Has Posh Spice become the poster girl for modern childbirth? News of yet another study chronicling a rise in C-sections brought back those old familiar pangs. Two years ago, the National Center for Health Statistics found that nearly a third of all U.S. births in 2004 were via cesarean section. (That may sound high, though not compared with private hospitals in New Delhi, where C-section rates reportedly approach 65 percent.) Now a paper published in the British Journal of Obstetrics and Gynecology has found that the number of C-sections in western Australia almost doubled between 1984 and 2003. What's interesting is that the western Australia study controlled for high-risk pregnancies and other factors that can make C-sections medically necessary, and found that older, more affluent mothers were more likely to have cesareans. Among the wealthiest women, the rate of planned C-sections was triple that of their poorer counterparts. The researchers concluded that more affluent women are having C-sections for "societal reasons," prompting headline writers to dredge up one of our least favorite expressions: "Too posh to push."
No doubt there are women who elect C-sections to maintain their work schedules or avoid excruciating pain, but as someone who planned on having exactly two incense-scented natural childbirths accompanied by Tibetan drones, only to wind up with two bloody C-sections without so much as a snatch of Muzak, I hesitate to conclude that rising C-section rates come only from women treating childbirth like a bikini wax. In my experience, the subtle influence of doctors and hospital staffs is hard to overestimate.
The recent Australian study did not consider whether doctors' preferences had any influence on the rise of C-sections, but an older study from the Syracuse University School of Citizenship and Public Affairs suggested that fear of malpractice lawsuits prompted nearly 20 percent of all cesareans. And as doctors and hospitals become more concerned about profit margins, there are financial incentives to schedule C-sections rather than attempt riskier vaginal births (which might result in emergency C-sections, anyway).
My second birth offers a prime example of why many hospitals are performing more scheduled cesareans. It was to be a VBAC (vaginal birth after cesarean, which carries a small risk of uterine rupture), so a doctor (as opposed to simply a midwife or nurse) needed to be on call in case my labor resulted in an emergency C-section. That meant that for the 20-something hours that I was laboring, the doctor couldn't perform more lucrative operations or procedures. By the same token, VBACs typically require an anesthesiologist be on call, something many hospitals can no longer guarantee, since the anesthesiologists are often free agents and get paid only when they administer drugs. My hospital's strong midwifery practice allowed me to give it the old college try (although I ended up getting sliced open and gutted like the Christmas goose), but it's an option I wouldn't have today. Last week my hospital -- St. Luke's in San Francisco -- made local news when it announced that it would no longer be scheduling VBACs, inciting a protest march demanding an end to the VBAC ban.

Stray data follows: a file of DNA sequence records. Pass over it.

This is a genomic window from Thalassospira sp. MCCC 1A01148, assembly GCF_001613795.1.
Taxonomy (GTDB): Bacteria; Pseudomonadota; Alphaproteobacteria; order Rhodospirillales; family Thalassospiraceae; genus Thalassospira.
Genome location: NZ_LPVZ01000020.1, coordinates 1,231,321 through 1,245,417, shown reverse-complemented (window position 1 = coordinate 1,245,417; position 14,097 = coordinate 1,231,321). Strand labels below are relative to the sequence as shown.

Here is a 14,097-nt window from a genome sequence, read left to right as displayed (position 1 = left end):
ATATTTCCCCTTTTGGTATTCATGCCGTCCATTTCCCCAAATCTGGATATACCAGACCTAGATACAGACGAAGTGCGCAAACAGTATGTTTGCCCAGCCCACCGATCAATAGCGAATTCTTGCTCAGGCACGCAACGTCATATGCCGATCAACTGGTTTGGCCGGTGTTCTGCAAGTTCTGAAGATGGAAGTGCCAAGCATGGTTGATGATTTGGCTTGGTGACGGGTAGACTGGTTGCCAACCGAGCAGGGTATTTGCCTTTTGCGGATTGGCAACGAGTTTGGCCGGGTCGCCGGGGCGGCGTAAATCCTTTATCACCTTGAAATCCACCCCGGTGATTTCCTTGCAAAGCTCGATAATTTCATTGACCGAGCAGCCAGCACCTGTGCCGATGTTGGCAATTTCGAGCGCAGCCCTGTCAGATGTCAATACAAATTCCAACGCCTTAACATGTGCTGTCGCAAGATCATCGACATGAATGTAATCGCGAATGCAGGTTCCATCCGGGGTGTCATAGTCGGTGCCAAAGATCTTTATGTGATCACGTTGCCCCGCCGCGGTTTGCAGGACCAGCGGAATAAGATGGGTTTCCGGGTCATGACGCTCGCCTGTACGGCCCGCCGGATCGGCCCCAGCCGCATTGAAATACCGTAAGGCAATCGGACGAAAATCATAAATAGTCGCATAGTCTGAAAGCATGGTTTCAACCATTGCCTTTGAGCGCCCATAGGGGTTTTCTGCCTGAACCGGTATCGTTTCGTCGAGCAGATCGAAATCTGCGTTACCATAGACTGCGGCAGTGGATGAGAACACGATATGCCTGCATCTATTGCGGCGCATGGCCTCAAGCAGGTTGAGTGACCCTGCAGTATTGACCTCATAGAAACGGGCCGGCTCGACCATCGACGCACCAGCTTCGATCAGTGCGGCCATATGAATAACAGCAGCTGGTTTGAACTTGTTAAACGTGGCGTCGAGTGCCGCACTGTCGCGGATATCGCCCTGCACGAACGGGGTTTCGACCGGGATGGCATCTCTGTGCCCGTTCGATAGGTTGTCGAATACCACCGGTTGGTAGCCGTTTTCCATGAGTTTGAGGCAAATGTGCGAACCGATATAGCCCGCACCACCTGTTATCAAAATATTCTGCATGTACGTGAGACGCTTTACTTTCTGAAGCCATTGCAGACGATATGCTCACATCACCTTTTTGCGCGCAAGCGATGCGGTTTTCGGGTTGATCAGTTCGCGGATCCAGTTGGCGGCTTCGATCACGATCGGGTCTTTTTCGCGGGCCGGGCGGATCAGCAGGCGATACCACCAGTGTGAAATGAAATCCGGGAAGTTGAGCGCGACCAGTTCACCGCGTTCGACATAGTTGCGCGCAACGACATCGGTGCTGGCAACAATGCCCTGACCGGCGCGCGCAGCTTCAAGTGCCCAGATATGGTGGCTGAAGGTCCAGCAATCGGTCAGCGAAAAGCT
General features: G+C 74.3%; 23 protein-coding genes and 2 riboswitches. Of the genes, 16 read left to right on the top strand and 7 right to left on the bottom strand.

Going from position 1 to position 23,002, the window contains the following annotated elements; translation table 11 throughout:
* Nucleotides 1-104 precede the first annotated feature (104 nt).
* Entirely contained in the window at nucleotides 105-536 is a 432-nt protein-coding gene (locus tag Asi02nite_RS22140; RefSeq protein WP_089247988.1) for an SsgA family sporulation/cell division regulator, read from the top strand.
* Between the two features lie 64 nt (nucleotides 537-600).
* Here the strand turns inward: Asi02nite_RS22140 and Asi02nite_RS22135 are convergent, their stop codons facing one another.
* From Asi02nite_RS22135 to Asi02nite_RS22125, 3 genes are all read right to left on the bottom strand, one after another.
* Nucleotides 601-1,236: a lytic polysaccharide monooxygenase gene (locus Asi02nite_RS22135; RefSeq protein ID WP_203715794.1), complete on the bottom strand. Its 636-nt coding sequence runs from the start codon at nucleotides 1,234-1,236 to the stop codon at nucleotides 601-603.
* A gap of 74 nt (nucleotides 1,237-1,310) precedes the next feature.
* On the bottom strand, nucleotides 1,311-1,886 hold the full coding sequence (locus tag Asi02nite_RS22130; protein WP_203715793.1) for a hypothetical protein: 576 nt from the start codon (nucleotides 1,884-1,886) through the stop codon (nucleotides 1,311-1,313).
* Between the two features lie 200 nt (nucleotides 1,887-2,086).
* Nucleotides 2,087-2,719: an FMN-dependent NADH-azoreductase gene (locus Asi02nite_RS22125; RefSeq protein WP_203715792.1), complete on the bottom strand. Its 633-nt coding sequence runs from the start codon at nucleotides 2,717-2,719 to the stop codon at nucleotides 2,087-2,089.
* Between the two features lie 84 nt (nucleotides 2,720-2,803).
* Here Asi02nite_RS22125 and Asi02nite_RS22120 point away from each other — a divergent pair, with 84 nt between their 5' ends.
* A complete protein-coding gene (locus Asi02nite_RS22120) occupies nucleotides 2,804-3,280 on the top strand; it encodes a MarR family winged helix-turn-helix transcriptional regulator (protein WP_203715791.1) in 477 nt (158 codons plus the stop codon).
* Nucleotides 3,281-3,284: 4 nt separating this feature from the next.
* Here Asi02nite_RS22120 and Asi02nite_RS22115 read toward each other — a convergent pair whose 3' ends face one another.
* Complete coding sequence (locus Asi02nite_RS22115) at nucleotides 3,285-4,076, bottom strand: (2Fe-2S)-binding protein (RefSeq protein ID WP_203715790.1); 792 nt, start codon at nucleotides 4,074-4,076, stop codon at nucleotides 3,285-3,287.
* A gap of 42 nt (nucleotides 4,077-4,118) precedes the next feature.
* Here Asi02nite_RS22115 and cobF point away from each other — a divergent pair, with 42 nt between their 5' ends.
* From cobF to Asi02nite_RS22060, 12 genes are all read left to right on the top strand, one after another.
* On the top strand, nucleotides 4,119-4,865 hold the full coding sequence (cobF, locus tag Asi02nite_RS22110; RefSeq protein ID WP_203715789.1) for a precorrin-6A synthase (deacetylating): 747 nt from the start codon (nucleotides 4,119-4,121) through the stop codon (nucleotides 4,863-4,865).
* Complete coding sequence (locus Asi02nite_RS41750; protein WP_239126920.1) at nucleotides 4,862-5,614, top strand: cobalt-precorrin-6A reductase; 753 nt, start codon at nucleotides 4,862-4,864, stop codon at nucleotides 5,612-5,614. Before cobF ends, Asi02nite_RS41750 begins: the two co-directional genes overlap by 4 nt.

The debate over the safety (and, by extension, the moral righteousness) of C-sections on demand is one that typically pits midwives against doctors, and granola-eating home-birthers against Posh Spice wannabes. Medically, the evidence is mixed. On the one hand, last year an National Institutes of Health conference (covered by Broadsheet at the time) concluded that it couldn't determine whether the risks of C-section outweighed the benefits. On the other hand, some studies have shown that C-sections triple the risk of complications and maternal death.
But as someone who ended up getting two lovely little girls from my two loathsome birthing experiences, I still have little idea if the doctors saved my life and my daughters' lives or I capitulated to their medical birthing model. But I question the idea that women are driving this trend by themselves, without influence from the doctors who educate them.
Would women really choose C-sections if they knew what they entailed? One city in China will have a rare research pool to study this question: This past weekend, as a Mother's Day tribute, the city of Changsha -- the capital of central China's Hunan Province -- broadcast video footage of a woman giving birth by cesarean in the town square.